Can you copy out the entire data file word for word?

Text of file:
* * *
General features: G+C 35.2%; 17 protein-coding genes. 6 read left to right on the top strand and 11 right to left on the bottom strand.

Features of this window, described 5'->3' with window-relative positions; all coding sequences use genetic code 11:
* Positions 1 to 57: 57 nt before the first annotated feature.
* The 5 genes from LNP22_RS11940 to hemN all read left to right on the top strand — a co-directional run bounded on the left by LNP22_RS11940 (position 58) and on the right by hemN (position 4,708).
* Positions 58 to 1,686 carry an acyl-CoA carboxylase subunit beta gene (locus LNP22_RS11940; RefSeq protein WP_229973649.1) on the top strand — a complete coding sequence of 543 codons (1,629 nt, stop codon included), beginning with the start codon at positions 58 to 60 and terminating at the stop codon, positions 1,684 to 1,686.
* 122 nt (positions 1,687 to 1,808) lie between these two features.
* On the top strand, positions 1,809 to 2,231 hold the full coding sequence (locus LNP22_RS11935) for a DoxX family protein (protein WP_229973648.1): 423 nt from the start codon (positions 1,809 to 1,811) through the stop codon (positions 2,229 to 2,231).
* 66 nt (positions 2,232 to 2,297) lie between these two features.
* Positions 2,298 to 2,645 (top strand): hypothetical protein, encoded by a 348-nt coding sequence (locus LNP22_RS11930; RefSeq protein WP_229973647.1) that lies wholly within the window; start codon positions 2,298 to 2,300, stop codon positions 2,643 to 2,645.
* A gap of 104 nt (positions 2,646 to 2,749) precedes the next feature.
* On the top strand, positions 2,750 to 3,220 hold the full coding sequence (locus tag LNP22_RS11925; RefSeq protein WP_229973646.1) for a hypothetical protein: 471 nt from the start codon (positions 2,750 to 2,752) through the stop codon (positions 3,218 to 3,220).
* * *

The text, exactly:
General features: G+C 35.2%; 17 protein-coding genes. 6 read left to right on the top strand and 11 right to left on the bottom strand.

Features of this window, described 5'->3' with window-relative positions; all coding sequences use genetic code 11:
* Positions 1 to 57: 57 nt before the first annotated feature.
* The 5 genes from LNP22_RS11940 to hemN all read left to right on the top strand — a co-directional run bounded on the left by LNP22_RS11940 (position 58) and on the right by hemN (position 4,708).
* Positions 58 to 1,686 carry an acyl-CoA carboxylase subunit beta gene (locus LNP22_RS11940; RefSeq protein WP_229973649.1) on the top strand — a complete coding sequence of 543 codons (1,629 nt, stop codon included), beginning with the start codon at positions 58 to 60 and terminating at the stop codon, positions 1,684 to 1,686.
* 122 nt (positions 1,687 to 1,808) lie between these two features.
* On the top strand, positions 1,809 to 2,231 hold the full coding sequence (locus LNP22_RS11935) for a DoxX family protein (protein WP_229973648.1): 423 nt from the start codon (positions 1,809 to 1,811) through the stop codon (positions 2,229 to 2,231).
* 66 nt (positions 2,232 to 2,297) lie between these two features.
* Positions 2,298 to 2,645 (top strand): hypothetical protein, encoded by a 348-nt coding sequence (locus LNP22_RS11930; RefSeq protein WP_229973647.1) that lies wholly within the window; start codon positions 2,298 to 2,300, stop codon positions 2,643 to 2,645.
* A gap of 104 nt (positions 2,646 to 2,749) precedes the next feature.
* On the top strand, positions 2,750 to 3,220 hold the full coding sequence (locus tag LNP22_RS11925; RefSeq protein WP_229973646.1) for a hypothetical protein: 471 nt from the start codon (positions 2,750 to 2,752) through the stop codon (positions 3,218 to 3,220).